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Throwback Thursday: New Age Acceptance

Originally posted on January 19, 2017, “New Age Acceptance” lauds my students for their acceptance of differences among their peers. While these kids still might not know how to look you in the eye when they talk to you or shake your hand or ask a follow up question or even put their handheld device down, they respect their peers in a way I’ve never seen before.

And for that, I commend them.

Bullying seems to be a common theme in the classes I teach.

Maybe because I was bullied growing up. With my chubby visage and round glasses, my awful posture and general uncoordinated nature, and my awkward and nerdy demeanor I’m surprised I didn’t kick my own ass.

Or maybe it’s because bullying is such a prevalent, yet still overlooked issue.

In reading The Chocolate War with my ninth grade students, there’s a particular scene that dictated our discussion one of the days. In it, a bully, prompted by the antagonist Archie Costello, calls the protagonist Jerry Rennault a “fairy.” This challenge to his masculinity incenses him and eventually leads to his being savagely beaten by a group of kids.

So, one of my students asks what’s the big deal with being called that. I responded with a question: “How would she like if someone degraded her based on her ethnicity?” She nodded her head in realization. I had implored her empathetic side. She understood the hurtful capacity of words.

When I was her age, though, I would have asked the exact same question.

After all, I come from the generation where Eminem mainstreamed the word “fag” to the point where our own teachers called us it without qualm. Homophobic slurs were as ubiquitous as morning greetings. And the stigma – my God, the stigma – of someone classifying you as a “homo” was akin to being a leper. No one wanted that distinction, even if you identified as a homosexual.

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A Reintroduction: Chapter 8

My unpublished manuscript ‘Knowing When You’re Too Young to Grow Up’ chronicles Andrew Brown’s struggle to reconnect with his best friend Pete Goodman as a lurid secret Andrew has never told threatens to break them apart for good.
As I mentioned in “A Reintroduction: The Prologue,” I intend to post edited chapters every few weeks. Here’s a sample from Chapter 8. As always, feedback is STRONGLY encouraged via the contact tab or comments section.

In a quaint Italian square, the familiar street-hustlers hocking their miniature David statuettes and brass-plated Leaning Tower of Pisas are beginning to pack their goods away. Shadows playfully tag each other in the fast-descending dusk.

The group, meanwhile, pushes on into the undetermined night on streets that are as anonymous as we are, devoid of breaking dancers and beating drummers, the destination in front of Glenn and only Glenn. She leads us into a hole-in-the-wall that from the outset resembles a typical old man bar, a dump.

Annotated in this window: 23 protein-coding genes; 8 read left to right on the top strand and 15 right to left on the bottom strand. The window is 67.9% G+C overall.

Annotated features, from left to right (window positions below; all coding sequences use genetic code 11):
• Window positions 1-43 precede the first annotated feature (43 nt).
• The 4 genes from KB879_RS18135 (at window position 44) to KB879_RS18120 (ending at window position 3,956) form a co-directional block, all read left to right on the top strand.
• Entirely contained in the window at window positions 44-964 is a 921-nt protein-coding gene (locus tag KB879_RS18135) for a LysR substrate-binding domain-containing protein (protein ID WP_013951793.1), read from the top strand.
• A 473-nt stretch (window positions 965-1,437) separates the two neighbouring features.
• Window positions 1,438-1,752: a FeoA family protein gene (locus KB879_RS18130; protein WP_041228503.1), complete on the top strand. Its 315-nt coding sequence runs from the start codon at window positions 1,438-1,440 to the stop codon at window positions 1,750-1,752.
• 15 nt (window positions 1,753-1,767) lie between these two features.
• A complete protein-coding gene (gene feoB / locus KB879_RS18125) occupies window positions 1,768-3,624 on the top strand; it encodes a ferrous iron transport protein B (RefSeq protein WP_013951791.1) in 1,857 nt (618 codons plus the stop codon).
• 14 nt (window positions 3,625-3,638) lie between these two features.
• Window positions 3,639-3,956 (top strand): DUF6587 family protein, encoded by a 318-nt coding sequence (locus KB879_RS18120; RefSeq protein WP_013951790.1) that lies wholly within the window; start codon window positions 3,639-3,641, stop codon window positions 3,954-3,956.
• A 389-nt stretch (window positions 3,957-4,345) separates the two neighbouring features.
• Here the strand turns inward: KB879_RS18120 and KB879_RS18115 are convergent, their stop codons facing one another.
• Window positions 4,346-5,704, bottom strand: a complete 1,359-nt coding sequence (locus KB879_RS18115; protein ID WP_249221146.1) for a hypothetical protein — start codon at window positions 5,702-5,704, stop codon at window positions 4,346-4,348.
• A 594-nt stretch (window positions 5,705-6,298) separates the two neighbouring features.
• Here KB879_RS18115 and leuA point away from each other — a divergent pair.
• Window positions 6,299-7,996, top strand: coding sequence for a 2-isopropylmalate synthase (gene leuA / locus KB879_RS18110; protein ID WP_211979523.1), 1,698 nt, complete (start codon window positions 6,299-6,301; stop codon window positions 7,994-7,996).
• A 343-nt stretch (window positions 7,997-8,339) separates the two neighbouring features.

Ant tells me to be nice, her arm neatly looped around mine. But it’s so hard, I whine, when we might be walking into the next Buddy’s, which was the dirtiest, dumpiest old man bar of them all around the block from Balaam. If the wind is blowing the right way and the windows are open in the chem. lab, you can potentially catch a whiff of the Buddy’s special – a pungent blend of piss and urinal cakes and crab cakes.

“I think you’ll be surprised,” Ant, always the optimist, says, “that some of the best food is in the littlest places.”

What’s surprising to me, besides that she’s giving me the time of day and that she picked me to begin with, is that she hasn’t asked me about Jess, but I don’t mention that. I actually don’t say anything once we get inside, too busy eating my words once that smell – tomatoes, olive oil, garlic, Parmesan cheese, fresh fish – hits me. I haven’t smelled anything like it since both my grandparents were alive and we were still a family – and I’m thinking this what I came to Italy for.

“Well?”

“The dated chairs and faded paint notwithstanding, you were right.”

“As usual.”

“As usual.”

And I swear it could’ve been sophomore year again – it felt like déjà vu – until we get to our table. And there’s only one.

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A Reintroduction: Chapter 7

I have finally, FINALLY finished editing ‘Knowing When You’re Too Young to Grow Up’. Now, I have to find the time to send it out. And not screw up anything as I have in the past.
As I mentioned in “A Reintroduction: The Prologue,” I intend to post edited chapters every few weeks. Here’s a sample from Chapter 7. As always, feedback is STRONGLY encouraged via the contact tab or comments section.

Wishing wells bring me back to a time when I was young and actually believed they were real. Sure, I never got that pony I wanted, but, if last night’s anything, sometimes wishes do come true. But not because you threw a penny in a fountain, I remind myself.

There’s clearly a difference of opinion between me and Ant on the matter at hand. It was if we hadn’t broken up, just hit pause and then picked up right where we left off.

“Please, please, please tell me you have change?”

“Ha! You don’t really believe in that, do you?”

“What if I do, Mr. Too Cool?”

She has this quixotic look on her face. Like I just threw down the most elaborate prom proposal in the ultimate, cheesy expression of teenage love. Or like last night was our first kiss.

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Throwback Thursday: The Return of the Student Newspaper

Originally posted on November 9, 2016, “The Return of the Student Newspaper” lauds the efforts of the editor-in-chief and his staff.

They really were the most productive and diligent staff I’ve managed during my eight years at Thornton-Donovan School. Based on the precedent set last year, I’m eager to see what new heights they will reach.

Check back tomorrow morning for my welcome letter to the new staff!